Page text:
On Sunday and Monday, the New York Times carried no fewer than three columns in which the supposed merits of The Hurt Locker, Kathryn Bigelow’s film about the Iraq war—which won major prizes at this year’s Academy Awards—were extolled. The various writers can hardly contain themselves.
As we have noted, honoring Bigelow’s film has become one of the vehicles for rehabilitating the illegal invasion and occupation of Iraq, now about to enter its eighth year. Whatever tactical misgivings sections of upper-middle-class liberals may have had about the war in 2003-2008 have largely given way to support, now that Barack Obama is president and the parlous state of the American economy has made even more urgent the US drive to dominate the globe.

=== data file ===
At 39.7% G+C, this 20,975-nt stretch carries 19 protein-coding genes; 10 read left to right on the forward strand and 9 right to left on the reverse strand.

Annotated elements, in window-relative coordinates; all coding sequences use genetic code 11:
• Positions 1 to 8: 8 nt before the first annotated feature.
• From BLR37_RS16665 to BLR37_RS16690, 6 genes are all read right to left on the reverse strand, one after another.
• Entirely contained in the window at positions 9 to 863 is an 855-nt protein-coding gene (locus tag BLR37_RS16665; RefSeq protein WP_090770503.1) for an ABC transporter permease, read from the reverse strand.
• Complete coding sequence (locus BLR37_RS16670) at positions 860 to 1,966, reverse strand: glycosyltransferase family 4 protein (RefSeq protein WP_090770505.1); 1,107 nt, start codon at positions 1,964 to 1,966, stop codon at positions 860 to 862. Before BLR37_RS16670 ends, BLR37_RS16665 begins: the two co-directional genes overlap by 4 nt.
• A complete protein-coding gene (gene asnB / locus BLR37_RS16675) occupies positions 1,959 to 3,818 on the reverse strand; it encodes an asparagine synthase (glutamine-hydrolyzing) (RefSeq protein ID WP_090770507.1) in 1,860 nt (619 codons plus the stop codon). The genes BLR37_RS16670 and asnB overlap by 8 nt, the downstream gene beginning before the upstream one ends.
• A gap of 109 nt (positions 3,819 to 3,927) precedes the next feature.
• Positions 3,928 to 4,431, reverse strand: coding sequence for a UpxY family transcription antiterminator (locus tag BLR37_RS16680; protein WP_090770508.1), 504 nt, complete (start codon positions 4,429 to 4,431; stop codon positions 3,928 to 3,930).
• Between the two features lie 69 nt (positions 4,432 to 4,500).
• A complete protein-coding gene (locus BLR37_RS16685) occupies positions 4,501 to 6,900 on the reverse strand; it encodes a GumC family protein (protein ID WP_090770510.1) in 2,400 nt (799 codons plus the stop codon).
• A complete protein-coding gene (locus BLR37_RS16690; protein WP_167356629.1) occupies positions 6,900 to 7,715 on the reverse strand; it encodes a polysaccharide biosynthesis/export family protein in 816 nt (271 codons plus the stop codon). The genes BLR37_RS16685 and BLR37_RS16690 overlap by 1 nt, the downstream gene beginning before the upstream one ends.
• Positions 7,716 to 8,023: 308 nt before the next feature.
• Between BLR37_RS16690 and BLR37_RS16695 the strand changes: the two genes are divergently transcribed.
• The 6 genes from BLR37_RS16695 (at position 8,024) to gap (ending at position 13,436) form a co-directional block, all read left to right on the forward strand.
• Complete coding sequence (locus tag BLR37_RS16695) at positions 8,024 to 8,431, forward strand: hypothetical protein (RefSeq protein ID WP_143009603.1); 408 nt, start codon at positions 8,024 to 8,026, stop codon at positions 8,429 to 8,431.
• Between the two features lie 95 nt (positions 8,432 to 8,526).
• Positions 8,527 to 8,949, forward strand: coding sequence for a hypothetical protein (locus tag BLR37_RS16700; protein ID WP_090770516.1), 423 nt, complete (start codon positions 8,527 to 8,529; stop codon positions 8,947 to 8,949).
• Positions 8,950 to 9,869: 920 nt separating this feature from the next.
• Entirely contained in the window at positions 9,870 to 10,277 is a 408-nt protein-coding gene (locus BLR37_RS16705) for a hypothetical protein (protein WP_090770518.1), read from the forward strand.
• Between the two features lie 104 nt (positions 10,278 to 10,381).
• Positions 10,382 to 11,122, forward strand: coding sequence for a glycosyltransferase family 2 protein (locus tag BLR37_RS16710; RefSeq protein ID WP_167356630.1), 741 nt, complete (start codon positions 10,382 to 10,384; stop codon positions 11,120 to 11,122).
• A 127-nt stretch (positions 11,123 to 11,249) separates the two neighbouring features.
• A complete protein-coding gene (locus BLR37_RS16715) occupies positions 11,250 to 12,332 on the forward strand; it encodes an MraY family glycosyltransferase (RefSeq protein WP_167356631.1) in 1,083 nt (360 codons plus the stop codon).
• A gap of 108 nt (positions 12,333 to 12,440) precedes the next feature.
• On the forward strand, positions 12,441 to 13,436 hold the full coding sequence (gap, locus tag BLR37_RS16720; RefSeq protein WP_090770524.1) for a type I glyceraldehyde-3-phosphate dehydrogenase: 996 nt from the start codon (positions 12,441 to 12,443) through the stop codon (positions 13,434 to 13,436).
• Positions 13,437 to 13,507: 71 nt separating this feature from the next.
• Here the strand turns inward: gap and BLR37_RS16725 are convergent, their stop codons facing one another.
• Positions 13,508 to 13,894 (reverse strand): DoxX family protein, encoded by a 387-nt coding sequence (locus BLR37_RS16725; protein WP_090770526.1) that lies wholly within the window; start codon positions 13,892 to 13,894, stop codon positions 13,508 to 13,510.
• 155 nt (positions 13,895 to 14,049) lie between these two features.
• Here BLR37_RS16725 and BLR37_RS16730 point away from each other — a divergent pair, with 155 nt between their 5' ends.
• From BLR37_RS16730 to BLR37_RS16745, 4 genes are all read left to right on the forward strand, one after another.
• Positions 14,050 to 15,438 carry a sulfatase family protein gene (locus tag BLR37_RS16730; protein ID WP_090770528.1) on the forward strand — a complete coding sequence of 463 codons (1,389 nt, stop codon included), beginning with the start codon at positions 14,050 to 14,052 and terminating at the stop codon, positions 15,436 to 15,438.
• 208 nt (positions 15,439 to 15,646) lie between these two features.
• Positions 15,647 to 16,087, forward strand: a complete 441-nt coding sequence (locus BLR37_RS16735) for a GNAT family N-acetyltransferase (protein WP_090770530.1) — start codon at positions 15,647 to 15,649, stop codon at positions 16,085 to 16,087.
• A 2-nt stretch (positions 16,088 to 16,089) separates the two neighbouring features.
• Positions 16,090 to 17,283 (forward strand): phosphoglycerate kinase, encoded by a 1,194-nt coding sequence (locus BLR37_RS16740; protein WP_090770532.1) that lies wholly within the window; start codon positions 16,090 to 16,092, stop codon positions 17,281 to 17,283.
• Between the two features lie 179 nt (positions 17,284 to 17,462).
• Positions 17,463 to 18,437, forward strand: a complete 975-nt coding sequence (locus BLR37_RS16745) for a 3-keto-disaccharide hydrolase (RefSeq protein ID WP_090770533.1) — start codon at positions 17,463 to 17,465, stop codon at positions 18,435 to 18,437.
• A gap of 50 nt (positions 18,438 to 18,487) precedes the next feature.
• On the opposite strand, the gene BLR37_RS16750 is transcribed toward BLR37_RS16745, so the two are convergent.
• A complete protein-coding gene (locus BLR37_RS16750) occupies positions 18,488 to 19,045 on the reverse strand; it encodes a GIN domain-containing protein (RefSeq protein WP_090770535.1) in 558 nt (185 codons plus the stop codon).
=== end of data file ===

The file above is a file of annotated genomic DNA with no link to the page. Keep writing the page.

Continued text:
There is an overall understanding, in some cases perhaps only a strong intuition, within these well-heeled circles that their financial condition and creature comforts are bound up with the ability of the American military to conquer territories, overthrow unfriendly regimes, and generally make the world safe for New York Times journalists, their families and friends.
It is repugnant.
On Sunday, television reviewer Alessandra Stanley, in a piece purportedly devoted to a new HBO series about the Second World War, felt obliged to include this penultimate paragraph out of the blue: “ ‘The Pacific’ comes at a time when American troops are once again fighting on two fronts against an implacable enemy that combats advanced weaponry with fanaticism and suicide bombers. The series makes its debut a week after ‘The Hurt Locker’ won the Oscar for best picture, and like that film, its tone is in somber tune with the times.”